YPSILANTI, Mich. — Elegies often come in the form of poetry, and are a time-honored form of lamentation, used as a method of mourning the dead. It makes intuitive sense, then, that print artist John Gutoskey seized upon this idea to create “visual elegies,” in the form of 49 unique monoprints, as a way of processing the Pulse nightclub shooting, an attack by a murderous gunman on a gay club in Orlando, Florida, that claimed the lives of 49 victims and wounded 53 others.
“I began working on this a few weeks after [the shooting], because I couldn’t form words, really, to express what I was feeling,” said Gutoskey at a group meditation gathering to commemorate the two-year anniversary on June 12 of the shooting, at 22 North in Ypsilanti, where the full collection of prints, PULSE Nightclub: 49 Elegies, is on display for the month of June.
“As I often do, I retreated to my studio, and decided I would make a monoprint to honor each of the victims — who I did not know personally. I decided that would be the best way to work through what I was feeling. It really allowed me to look at that event through a bunch of different lenses.”
It is significant to note Gutoskey’s use of monoprint for the project — in a context where an edition of 49 prints was to be produced, many print artists might choose to leverage a more replicable print form. Gutoskey’s decision to make each print as a unique one-off emphasizes the personal and individual nature of the loss of each victim, though the works aren’t assigned to specific people, nor titled individually.
The images ring the gallery, broken by the architecture into batches of seven; Gutoskey tended to develop the imagery in subsets of five to seven prints at a time, and this lends a sense of visual cohesion to the group as a whole. Indeed, what emerges, as the prints ring the gallery, resembles a kind of minor arcana of queer tragedy (almost literally — there are 56 cards in the minor arcana of a standard tarot deck). Rather than the traditional suits of wands, pentacles, cups, and swords, Gutoskey’s recurring motifs are crows, robins, disco balls, and halos that also bear sinister resemblance to targets. A mélange of anonymous figures, lifted from anatomy textbooks, wander this landscape of combining and recombining imagery.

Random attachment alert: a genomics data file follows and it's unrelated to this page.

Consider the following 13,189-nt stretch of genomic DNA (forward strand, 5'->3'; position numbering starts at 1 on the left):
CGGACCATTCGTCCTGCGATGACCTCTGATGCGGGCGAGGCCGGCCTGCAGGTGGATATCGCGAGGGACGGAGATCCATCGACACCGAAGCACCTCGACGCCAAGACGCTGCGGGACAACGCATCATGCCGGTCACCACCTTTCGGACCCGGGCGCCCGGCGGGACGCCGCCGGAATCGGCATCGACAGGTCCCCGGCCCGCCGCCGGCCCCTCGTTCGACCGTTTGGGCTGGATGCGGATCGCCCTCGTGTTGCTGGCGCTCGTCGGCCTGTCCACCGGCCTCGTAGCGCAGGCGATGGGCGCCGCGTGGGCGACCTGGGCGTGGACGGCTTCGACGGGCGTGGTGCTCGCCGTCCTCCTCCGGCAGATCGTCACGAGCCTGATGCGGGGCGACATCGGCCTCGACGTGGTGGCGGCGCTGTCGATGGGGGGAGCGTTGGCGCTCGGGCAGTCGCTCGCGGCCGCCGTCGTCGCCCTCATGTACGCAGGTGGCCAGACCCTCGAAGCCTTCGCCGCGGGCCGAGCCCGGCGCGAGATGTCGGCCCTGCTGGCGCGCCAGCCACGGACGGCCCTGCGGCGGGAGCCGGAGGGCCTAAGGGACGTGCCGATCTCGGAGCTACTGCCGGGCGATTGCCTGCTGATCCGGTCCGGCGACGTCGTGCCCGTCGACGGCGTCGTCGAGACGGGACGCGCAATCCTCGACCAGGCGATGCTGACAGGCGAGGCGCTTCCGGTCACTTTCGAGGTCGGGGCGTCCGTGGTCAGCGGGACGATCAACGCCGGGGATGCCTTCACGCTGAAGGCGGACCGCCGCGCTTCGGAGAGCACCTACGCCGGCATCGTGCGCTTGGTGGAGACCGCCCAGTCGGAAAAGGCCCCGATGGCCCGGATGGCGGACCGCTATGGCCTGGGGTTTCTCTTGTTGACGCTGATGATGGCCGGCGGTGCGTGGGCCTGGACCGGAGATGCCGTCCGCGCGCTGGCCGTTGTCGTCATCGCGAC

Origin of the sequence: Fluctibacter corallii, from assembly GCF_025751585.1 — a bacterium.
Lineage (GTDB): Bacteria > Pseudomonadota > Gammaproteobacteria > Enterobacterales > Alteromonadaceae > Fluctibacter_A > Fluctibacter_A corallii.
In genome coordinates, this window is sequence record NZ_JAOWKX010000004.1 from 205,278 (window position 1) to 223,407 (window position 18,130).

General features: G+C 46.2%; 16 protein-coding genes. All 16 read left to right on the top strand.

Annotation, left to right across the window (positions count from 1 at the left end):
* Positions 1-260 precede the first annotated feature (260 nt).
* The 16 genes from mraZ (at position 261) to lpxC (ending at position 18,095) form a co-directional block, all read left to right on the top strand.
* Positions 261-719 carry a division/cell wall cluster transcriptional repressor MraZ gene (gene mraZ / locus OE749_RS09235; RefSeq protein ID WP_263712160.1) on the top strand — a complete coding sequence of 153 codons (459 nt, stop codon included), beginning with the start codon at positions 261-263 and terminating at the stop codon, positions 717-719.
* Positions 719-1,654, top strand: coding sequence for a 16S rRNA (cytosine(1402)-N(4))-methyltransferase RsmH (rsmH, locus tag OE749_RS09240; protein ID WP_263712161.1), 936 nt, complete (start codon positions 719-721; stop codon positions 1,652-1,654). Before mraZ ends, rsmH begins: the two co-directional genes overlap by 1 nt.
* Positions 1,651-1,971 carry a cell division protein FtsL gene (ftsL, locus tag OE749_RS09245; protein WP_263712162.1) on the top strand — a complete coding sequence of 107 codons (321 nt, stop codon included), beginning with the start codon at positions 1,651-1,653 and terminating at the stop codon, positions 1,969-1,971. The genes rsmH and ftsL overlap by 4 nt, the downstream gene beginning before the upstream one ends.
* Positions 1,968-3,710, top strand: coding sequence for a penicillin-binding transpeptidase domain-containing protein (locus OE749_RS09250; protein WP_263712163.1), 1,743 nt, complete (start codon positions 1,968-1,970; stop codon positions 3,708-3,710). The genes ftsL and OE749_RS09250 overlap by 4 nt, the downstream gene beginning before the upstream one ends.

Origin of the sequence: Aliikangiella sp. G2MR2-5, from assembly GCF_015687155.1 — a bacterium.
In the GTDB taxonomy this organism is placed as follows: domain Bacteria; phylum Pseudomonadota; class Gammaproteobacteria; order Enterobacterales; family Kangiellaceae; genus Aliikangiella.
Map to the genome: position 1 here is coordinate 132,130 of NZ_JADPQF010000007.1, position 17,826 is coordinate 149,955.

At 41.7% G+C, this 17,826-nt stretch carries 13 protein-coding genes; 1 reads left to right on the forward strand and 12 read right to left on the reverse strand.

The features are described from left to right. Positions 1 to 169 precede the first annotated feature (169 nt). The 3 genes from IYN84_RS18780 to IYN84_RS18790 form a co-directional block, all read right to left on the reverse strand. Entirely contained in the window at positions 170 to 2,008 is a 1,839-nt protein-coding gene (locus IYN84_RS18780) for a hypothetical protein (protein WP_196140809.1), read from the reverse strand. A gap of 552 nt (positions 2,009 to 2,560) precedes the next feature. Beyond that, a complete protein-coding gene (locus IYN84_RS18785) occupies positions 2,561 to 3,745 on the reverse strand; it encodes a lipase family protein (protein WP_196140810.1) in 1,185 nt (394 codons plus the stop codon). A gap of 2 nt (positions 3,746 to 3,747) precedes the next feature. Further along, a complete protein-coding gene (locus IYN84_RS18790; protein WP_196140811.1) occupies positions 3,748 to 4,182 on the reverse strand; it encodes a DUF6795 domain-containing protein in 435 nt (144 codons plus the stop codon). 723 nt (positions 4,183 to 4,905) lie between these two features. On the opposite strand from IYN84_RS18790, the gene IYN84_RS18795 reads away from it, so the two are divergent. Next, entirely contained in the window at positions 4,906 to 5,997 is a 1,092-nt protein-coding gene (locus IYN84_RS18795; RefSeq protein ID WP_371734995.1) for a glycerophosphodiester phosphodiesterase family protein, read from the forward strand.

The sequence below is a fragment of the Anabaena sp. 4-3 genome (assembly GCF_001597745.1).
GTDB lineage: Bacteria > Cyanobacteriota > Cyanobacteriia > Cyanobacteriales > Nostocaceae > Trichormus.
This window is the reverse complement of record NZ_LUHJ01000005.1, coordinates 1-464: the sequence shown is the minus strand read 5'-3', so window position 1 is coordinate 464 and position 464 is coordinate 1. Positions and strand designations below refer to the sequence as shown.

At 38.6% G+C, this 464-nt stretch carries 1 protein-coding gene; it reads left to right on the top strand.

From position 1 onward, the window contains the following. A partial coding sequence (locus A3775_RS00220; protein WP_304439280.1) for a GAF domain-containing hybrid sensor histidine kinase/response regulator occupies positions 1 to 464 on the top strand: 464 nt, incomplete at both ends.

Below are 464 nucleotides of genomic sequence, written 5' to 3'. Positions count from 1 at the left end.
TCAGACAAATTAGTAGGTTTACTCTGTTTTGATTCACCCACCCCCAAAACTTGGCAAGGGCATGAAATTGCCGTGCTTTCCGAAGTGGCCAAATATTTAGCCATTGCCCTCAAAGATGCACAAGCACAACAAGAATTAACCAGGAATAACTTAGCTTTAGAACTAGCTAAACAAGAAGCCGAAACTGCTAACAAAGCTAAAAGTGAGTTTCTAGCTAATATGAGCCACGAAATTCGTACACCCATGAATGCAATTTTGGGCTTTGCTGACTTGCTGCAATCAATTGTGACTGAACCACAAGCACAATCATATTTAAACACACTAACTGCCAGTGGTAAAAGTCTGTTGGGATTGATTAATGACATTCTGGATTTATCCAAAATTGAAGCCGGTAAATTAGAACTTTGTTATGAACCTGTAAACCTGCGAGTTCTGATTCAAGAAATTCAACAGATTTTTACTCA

“In the months previous to the killings, robins built a nest outside my studio,” said Gutoskey. “I watched them hatch their eggs, and I watched them fledge, and then about a week after the murders, I found one of the parents dead at the base of the tree.” According to Gutoskey, robins symbolize compassion, with various myths associated with their red breast feathers including the notion that they were stained in the process of plucking thorns from Christ’s head, or singed red from flames as they carry water to the parched souls in hell.
“I decided I would use the robin as a symbol for the gay community’s response to the killings,” said Gutoskey. “And I thought a good sort of yin-yang to the robin would be the crow.” Gutoskey perceives crows to be “queer birds,” based on numerous characteristics — their intelligence, their communal nature, and the fact that they “love sparkly stuff.”
The exhibition is also replete with Catholic imagery — a nod to Gutoskey’s personal religious background — and Buddhist motifs, among the more abstract or pagan symbolism. Crows spiral from the chest of a meditating Buddha, or flock from a broken disco ball, or tornado from a splayed torso. Gutoskey’s carved-block elements interact with collage pieces from botanical catalogues and cards, creating gentle visual puns (“I’m always good for a fruit or pansy joke while I’m working,” he quips). Despite playing across a range of imagery and palettes, the final presentation is extremely unified, successfully presenting a crowd of individuals. Gutoskey’s tribute is as vibrant and beautiful, and shot through with chaos, as the victims whose lives and bodies were broken to pieces two years ago — and perhaps offers those who continue to live with the tragedy a visual language with which to express their grief.